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New York mayor approves e-waste program

New York City Mayor Michael Bloomberg signed a bill on April 1 requiring manufacturers of computers, monitors, tele...


New York City Mayor Michael Bloomberg signed a bill on April 1 requiring manufacturers of computers, monitors, televisions and other electronic equipment to accept their products for recycling when returned by any person in the city, and to dispose of the equipment in an environmentally sound manner. The legislation was passed by the city council, and approved by the mayor after being reintroduced as two pieces of legislation. The first — that Bloomberg signed — sets the program in motion; the second sets collection standards that Bloomberg is expected to veto.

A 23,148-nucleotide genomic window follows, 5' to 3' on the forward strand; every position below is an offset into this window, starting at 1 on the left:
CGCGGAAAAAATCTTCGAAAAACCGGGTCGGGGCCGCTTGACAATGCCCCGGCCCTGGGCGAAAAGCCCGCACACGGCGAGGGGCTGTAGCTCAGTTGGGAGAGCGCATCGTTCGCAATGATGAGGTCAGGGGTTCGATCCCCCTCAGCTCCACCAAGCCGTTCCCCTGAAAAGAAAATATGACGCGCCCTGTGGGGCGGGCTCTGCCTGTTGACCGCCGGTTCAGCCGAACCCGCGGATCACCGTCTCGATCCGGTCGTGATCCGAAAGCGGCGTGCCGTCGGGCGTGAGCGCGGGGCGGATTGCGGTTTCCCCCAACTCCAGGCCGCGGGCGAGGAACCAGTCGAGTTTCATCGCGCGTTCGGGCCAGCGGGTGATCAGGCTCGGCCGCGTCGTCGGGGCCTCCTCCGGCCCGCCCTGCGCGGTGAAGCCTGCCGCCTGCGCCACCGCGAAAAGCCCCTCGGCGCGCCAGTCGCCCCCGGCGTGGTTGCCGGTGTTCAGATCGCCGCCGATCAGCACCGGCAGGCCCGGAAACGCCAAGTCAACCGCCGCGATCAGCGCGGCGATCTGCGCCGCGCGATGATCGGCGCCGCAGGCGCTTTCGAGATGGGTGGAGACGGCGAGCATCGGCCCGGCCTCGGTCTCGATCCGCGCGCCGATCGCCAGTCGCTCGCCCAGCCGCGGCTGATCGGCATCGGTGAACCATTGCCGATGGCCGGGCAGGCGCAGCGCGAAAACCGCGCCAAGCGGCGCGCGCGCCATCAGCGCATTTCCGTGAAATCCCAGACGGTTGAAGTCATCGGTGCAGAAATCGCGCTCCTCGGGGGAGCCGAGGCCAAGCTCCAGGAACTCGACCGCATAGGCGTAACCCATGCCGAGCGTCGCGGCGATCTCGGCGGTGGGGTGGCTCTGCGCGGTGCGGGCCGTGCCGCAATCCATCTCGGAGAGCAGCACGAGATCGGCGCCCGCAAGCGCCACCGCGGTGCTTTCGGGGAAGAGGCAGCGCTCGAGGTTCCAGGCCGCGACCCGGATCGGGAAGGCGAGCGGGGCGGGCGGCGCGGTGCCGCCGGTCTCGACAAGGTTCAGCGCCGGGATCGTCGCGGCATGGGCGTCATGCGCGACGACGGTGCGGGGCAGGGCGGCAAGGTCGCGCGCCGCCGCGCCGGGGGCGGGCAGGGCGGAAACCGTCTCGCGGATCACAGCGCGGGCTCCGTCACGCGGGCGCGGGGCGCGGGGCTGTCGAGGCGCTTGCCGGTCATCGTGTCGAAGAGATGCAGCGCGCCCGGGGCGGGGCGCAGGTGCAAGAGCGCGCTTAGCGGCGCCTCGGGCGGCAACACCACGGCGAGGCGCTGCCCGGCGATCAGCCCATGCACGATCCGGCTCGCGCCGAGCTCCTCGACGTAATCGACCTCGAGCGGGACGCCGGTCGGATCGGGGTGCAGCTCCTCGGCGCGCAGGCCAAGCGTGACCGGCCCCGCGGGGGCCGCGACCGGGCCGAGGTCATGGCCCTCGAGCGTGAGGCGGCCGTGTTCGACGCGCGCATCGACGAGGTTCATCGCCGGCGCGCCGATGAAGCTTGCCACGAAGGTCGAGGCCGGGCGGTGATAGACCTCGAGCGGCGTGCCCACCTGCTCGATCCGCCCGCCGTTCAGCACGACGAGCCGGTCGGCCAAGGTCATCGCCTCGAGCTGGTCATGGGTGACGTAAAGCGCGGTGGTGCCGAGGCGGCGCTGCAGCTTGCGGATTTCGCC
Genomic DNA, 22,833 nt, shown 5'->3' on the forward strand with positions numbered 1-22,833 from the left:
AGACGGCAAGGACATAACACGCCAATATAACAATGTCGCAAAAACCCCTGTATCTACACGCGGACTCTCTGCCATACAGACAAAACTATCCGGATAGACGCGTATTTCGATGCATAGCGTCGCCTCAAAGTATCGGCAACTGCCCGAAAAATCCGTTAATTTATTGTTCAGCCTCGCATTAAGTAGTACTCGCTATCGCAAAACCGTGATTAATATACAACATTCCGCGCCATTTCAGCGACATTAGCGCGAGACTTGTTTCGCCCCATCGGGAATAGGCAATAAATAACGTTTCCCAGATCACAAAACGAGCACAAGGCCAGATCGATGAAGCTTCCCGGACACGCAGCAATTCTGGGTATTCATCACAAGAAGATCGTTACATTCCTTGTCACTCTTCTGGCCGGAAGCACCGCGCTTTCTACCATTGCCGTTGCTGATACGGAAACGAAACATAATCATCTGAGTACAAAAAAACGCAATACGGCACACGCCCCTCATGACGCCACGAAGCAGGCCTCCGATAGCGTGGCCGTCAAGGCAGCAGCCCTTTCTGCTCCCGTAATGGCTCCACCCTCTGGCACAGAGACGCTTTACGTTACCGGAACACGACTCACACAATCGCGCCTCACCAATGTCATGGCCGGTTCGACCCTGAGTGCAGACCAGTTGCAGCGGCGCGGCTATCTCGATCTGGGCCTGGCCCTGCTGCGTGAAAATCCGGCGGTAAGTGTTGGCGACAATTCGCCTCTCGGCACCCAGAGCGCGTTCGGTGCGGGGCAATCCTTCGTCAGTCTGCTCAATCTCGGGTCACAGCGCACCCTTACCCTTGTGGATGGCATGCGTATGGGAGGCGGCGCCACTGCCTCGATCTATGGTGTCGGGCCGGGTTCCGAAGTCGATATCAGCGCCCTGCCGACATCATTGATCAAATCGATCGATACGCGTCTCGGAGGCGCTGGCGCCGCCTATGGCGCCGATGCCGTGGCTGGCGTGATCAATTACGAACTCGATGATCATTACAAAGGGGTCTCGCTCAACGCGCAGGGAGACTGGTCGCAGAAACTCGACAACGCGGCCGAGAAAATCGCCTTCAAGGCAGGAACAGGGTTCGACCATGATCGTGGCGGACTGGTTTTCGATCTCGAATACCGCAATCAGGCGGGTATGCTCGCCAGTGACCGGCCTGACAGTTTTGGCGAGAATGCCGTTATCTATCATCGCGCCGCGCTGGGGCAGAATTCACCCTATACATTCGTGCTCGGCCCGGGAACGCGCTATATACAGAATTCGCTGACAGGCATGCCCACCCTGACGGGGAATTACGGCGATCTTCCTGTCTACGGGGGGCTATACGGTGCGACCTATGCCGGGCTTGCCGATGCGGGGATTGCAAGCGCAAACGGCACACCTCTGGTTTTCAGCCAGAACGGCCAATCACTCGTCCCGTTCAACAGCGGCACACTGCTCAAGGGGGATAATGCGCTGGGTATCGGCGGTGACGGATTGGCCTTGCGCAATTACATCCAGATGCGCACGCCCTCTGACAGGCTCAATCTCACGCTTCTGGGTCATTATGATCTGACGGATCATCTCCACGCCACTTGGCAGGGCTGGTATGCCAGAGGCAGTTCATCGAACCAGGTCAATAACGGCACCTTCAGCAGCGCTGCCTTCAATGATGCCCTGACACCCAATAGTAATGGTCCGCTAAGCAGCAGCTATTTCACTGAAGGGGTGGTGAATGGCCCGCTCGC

Under the legislation that passed, electronics manufacturers will devise and run programs that could include curbside pickups, neighborhood collections and returns by mail and in stores. Consumers would be required to participate, and by 2010 would face a $100 fine for throwing out e-waste. Manufacturers who fail to recycle returned merchandise could be fined $1,000 for each violation. The programs would require Department of Sanitation approval.

Twelve states have adopted electronic waste laws. New York City is the first municipality to do so.


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